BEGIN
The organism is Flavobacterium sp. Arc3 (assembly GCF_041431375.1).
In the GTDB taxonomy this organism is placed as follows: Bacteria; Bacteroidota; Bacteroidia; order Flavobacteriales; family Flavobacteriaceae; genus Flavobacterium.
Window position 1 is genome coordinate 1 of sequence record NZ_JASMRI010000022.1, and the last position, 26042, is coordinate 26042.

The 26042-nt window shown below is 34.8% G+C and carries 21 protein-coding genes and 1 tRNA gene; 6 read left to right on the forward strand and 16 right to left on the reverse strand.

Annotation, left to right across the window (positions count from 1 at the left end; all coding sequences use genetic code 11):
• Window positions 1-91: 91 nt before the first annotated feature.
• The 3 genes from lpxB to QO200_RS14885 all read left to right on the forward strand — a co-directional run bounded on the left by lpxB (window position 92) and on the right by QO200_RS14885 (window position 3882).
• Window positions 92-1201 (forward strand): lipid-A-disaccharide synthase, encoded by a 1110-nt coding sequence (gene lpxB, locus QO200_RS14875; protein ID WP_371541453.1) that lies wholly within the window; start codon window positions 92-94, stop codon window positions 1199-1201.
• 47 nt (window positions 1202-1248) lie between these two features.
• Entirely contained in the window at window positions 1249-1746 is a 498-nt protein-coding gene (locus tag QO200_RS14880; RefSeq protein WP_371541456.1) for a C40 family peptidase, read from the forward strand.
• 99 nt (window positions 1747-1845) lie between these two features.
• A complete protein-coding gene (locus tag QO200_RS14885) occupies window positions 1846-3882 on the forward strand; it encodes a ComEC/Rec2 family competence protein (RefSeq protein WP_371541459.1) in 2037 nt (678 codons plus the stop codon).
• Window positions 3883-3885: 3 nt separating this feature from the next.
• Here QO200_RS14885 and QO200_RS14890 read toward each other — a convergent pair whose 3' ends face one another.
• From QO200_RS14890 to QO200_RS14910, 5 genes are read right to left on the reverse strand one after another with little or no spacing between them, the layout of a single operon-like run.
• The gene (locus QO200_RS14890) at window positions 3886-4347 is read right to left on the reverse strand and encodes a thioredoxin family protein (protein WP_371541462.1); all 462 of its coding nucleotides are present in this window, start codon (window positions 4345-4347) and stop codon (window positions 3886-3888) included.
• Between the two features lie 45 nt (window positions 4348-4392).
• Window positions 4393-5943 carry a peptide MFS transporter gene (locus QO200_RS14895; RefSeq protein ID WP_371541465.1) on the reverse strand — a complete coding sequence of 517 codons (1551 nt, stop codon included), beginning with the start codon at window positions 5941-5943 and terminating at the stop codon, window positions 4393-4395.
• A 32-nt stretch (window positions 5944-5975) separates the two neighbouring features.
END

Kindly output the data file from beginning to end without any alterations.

The organism is Flavobacterium sp. Arc3 (assembly GCF_041431375.1).
In the GTDB taxonomy this organism is placed as follows: Bacteria; Bacteroidota; Bacteroidia; order Flavobacteriales; family Flavobacteriaceae; genus Flavobacterium.
Window position 1 is genome coordinate 1 of sequence record NZ_JASMRI010000022.1, and the last position, 26042, is coordinate 26042.

The 26042-nt window shown below is 34.8% G+C and carries 21 protein-coding genes and 1 tRNA gene; 6 read left to right on the forward strand and 16 right to left on the reverse strand.

Annotation, left to right across the window (positions count from 1 at the left end; all coding sequences use genetic code 11):
• Window positions 1-91: 91 nt before the first annotated feature.
• The 3 genes from lpxB to QO200_RS14885 all read left to right on the forward strand — a co-directional run bounded on the left by lpxB (window position 92) and on the right by QO200_RS14885 (window position 3882).
• Window positions 92-1201 (forward strand): lipid-A-disaccharide synthase, encoded by a 1110-nt coding sequence (gene lpxB, locus QO200_RS14875; protein ID WP_371541453.1) that lies wholly within the window; start codon window positions 92-94, stop codon window positions 1199-1201.
• 47 nt (window positions 1202-1248) lie between these two features.
• Entirely contained in the window at window positions 1249-1746 is a 498-nt protein-coding gene (locus tag QO200_RS14880; RefSeq protein WP_371541456.1) for a C40 family peptidase, read from the forward strand.
• 99 nt (window positions 1747-1845) lie between these two features.
• A complete protein-coding gene (locus tag QO200_RS14885) occupies window positions 1846-3882 on the forward strand; it encodes a ComEC/Rec2 family competence protein (RefSeq protein WP_371541459.1) in 2037 nt (678 codons plus the stop codon).
• Window positions 3883-3885: 3 nt separating this feature from the next.
• Here QO200_RS14885 and QO200_RS14890 read toward each other — a convergent pair whose 3' ends face one another.
• From QO200_RS14890 to QO200_RS14910, 5 genes are read right to left on the reverse strand one after another with little or no spacing between them, the layout of a single operon-like run.
• The gene (locus QO200_RS14890) at window positions 3886-4347 is read right to left on the reverse strand and encodes a thioredoxin family protein (protein WP_371541462.1); all 462 of its coding nucleotides are present in this window, start codon (window positions 4345-4347) and stop codon (window positions 3886-3888) included.
• Between the two features lie 45 nt (window positions 4348-4392).
• Window positions 4393-5943 carry a peptide MFS transporter gene (locus QO200_RS14895; RefSeq protein ID WP_371541465.1) on the reverse strand — a complete coding sequence of 517 codons (1551 nt, stop codon included), beginning with the start codon at window positions 5941-5943 and terminating at the stop codon, window positions 4393-4395.
• A 32-nt stretch (window positions 5944-5975) separates the two neighbouring features.